Top 10 List is proud to rank the top 10 10 most popular songs of the week based on the top iTunes downloads. Songs and CDs are available at your local music shop or favorite online music store. If you would like to customize your list or provide a unique list of top 10 songs, you can do so by clicking here. We thank you in advance for your contribution and look forward to hearing your input.
1. Happy (From "Despicable Me 2")
|Born:||l 5, 1973 in Virginia Beach, VA|
Pharrell Williams didn’t only help change the face of pop music during the late ’90s and early 2000s. He also was one of the faces of pop music — as a charismatic star who often stole the show when producing and/or guesting on other artists’ hit singles. His presence was unfading, whether he was in front of a music video or behind a beat. To trace the beginning of his ascent, you have to go back to 1992, when Teddy Riley tapped him to write a verse for Wreckx-n-Effect’s “Rump Shaker.” Since the late ’90s, Williams and longtime friend Chad Hugo — known together as the Neptunes — began scoring songwriting and production assignments that slowly but steadily infiltrated mainstream music, whether it was via dance-pop (Britney Spears’ “I’m a Slave 4 U”), hardcore rap (Clipse’s “Grindin’”), or contemporary R&B (Babyface’s “There She Goes”). Williams and Hugo were relatively obscure during the mid-’90s, doing spare work for the likes of SWV, Total, and Mase, but they would eventually develop a style that would become as recognized and as mimicked as that of fellow Virginia Beach native Timbaland. (Prior to stardom, all three producers were in a band together called Surrounded by Idiots.)
2. All of Me
|Born:||mber 28, 1978 in Springfield, OH|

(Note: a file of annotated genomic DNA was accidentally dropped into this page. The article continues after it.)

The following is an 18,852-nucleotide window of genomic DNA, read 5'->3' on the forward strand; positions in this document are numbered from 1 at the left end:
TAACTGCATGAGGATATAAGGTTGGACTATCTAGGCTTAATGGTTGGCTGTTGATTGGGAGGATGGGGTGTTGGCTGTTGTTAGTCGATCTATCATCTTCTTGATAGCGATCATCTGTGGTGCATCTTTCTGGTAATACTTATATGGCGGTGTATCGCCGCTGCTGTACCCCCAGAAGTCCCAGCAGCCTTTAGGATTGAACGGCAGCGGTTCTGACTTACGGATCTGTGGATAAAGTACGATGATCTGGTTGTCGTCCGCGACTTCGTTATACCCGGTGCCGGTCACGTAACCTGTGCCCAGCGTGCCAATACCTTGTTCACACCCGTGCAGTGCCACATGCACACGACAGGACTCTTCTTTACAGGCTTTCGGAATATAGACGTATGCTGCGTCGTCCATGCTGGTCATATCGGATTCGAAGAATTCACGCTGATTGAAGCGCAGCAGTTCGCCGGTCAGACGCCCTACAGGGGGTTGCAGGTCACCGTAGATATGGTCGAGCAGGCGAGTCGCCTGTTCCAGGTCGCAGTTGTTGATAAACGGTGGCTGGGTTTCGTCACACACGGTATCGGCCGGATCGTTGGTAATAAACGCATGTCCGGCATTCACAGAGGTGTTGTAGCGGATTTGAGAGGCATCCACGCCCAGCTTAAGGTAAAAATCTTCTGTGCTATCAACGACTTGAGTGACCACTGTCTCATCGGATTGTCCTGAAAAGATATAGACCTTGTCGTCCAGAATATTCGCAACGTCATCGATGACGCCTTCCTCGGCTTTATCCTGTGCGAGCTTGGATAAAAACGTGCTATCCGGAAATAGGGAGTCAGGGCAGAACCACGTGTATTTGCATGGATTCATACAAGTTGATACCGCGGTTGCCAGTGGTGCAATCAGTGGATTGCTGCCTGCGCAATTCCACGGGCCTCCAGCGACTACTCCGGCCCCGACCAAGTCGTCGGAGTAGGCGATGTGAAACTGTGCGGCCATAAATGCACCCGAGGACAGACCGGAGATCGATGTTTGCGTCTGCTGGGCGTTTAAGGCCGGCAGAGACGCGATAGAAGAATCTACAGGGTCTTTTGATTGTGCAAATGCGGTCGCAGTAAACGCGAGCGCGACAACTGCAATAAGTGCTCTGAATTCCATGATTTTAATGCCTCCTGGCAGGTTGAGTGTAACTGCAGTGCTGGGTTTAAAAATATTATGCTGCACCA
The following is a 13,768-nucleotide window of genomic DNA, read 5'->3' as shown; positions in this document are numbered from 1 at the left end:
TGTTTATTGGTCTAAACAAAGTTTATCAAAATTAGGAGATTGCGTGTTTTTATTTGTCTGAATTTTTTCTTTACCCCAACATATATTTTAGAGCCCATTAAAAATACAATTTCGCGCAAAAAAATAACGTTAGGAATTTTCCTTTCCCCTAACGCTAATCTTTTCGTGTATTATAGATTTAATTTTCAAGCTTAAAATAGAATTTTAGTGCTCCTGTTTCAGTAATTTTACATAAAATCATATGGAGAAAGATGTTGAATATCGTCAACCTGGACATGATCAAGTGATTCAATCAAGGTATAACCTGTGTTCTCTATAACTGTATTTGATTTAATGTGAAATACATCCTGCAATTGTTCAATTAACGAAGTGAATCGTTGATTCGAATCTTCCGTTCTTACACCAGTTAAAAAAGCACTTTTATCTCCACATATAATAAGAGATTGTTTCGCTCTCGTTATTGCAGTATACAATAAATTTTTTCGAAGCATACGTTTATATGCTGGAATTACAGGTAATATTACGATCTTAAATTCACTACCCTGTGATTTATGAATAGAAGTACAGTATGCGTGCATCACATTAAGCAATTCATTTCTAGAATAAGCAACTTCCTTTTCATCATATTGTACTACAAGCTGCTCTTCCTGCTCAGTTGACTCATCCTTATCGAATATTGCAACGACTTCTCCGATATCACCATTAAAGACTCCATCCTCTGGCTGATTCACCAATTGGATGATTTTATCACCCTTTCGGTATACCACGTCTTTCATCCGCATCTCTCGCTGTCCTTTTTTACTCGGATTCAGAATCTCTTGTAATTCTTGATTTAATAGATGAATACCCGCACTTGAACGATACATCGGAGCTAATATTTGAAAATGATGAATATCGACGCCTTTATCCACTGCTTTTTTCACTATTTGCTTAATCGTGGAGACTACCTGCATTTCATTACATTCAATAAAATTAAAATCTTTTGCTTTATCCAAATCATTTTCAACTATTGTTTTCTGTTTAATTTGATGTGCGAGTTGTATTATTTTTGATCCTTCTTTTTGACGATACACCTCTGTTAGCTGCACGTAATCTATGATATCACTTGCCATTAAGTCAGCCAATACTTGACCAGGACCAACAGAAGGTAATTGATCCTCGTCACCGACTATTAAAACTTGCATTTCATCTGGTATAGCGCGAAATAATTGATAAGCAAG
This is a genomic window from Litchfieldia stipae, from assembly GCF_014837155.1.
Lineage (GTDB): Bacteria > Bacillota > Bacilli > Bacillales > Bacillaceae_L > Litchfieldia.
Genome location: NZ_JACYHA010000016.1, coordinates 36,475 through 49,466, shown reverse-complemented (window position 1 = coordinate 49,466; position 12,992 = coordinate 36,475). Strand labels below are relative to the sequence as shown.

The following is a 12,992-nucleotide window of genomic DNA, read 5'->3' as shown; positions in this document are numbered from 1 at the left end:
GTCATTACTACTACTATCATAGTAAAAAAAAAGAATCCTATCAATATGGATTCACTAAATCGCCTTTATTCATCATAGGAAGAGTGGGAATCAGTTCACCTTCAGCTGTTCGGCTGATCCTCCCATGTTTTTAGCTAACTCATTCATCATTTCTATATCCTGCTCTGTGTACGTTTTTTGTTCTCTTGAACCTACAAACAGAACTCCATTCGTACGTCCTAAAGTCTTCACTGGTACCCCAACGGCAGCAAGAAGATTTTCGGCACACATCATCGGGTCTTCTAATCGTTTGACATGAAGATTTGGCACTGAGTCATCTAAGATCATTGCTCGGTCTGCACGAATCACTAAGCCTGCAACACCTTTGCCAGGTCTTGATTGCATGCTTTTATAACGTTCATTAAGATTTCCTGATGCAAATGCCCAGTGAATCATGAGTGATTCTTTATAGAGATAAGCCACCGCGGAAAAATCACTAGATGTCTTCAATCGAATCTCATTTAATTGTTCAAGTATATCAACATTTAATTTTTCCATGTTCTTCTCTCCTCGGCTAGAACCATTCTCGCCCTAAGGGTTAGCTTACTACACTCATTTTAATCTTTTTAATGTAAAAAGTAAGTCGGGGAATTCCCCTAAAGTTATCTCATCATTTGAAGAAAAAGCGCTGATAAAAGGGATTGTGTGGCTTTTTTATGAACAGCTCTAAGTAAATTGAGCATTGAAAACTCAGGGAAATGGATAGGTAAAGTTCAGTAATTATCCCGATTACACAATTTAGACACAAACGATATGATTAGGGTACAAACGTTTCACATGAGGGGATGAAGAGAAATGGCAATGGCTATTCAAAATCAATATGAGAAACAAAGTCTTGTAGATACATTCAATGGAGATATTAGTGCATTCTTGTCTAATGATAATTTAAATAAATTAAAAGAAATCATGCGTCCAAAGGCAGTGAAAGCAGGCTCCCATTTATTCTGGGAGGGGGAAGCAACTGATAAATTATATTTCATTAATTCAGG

Neo-soul singer and pianist John Legend combined the raw fervor of Cody ChesnuTT and the burning precision of D’Angelo. Born John Stephens, Legend was a child prodigy who grew up in Ohio, where he began singing gospel and playing piano at the tender age of five. Legend left Ohio at 16 to attend college in Philadelphia, and it was there that he first found a larger audience. Not yet out of his teens, Legend was tapped to play piano on Lauryn Hill’s “Everything Is Everything” in 1998. After completing college, he moved to New York, where he began to build a loyal following playing in nightclubs and releasing CDs that he would sell at shows. He also became an in-demand session musician, playing and occasionally writing for a wide array of artists, including Alicia Keys, Twista, Janet Jackson, and Kanye West.
3. Dark Horse (feat. Juicy J)
|Born:||ber 25, 1984 in Santa Barbara, CA|
A former Christian artist, Katy Perry rebranded herself as a larger-than-life pop star and rose to prominence during the summer of 2008. Before she topped the charts with songs like “I Kissed a Girl” and “California Gurls,” though, she spent the better part of a decade recording music under a different name. Katheryn Elizabeth Hudson (or Katy Hudson, as she billed herself on her 2001 gospel album) was born on October 25, 1984, in Santa Barbara, California. Raised in a religious household as the daughter of two pastors, she was forbidden to listen to secular bands as a child, although a childhood slumber party introduced her to the music of Alanis Morissette and Freddie Mercury. Religious music remained at the forefront, however, and Katy released a self-titled Christian album in 2001 under her original name. She would later abandon the genre (and her given surname) in favor of a pop career.
4. Let It Go
|Artist:||The Cast of Frozen|
|Born:||98 in London, England|
After surfacing in 2000 with the breakthrough single “Yellow,” Coldplay quickly became one of the biggest bands of the new millennium, honing a mix of introspective Brit-pop and anthemic rock that landed the British quartet a near-permanent residence on record charts worldwide. The group’s emergence was perfectly timed; Radiohead had just released the overly cerebral Kid A, while Oasis had ditched two founding members and embraced psychedelic experimentation on Standing on the Shoulder of Giants. U.K. audiences were hungry for a fresh-faced rock band with big aspirations and an even bigger sound, and Coldplay were more than happy to take the reins. Parachutes went multi-platinum in several countries and earned the band its first Grammy, but Coldplay continued to grow into the 2000s, topping their debut album’s success with higher record sales and an increased public profile.